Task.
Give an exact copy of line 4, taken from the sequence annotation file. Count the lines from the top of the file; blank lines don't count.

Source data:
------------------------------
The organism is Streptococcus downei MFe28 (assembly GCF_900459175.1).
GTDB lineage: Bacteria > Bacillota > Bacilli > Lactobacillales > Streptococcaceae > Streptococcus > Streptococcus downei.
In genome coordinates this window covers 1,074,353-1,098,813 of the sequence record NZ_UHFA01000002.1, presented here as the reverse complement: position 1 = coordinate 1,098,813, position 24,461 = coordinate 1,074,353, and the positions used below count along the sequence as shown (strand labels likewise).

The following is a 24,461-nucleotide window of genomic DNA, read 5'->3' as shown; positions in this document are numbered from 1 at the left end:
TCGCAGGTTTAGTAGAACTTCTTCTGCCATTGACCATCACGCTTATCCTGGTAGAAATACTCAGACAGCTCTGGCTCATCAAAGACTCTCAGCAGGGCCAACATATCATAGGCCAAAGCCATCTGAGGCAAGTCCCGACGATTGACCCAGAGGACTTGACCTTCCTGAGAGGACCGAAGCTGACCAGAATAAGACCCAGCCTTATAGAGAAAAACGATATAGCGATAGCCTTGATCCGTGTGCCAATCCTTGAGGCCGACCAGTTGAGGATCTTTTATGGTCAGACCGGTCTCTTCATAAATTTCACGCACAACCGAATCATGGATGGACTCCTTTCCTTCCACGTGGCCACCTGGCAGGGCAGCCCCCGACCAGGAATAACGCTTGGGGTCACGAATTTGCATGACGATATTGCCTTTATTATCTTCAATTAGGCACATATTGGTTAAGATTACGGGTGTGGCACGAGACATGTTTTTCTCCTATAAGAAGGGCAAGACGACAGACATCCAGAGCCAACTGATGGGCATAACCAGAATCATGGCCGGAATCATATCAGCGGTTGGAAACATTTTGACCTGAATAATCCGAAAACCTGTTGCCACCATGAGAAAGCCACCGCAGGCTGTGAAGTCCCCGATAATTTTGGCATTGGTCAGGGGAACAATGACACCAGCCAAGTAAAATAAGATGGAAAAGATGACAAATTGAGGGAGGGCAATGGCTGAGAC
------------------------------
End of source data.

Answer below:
The following is a 24,461-nucleotide window of genomic DNA, read 5'->3' as shown; positions in this document are numbered from 1 at the left end: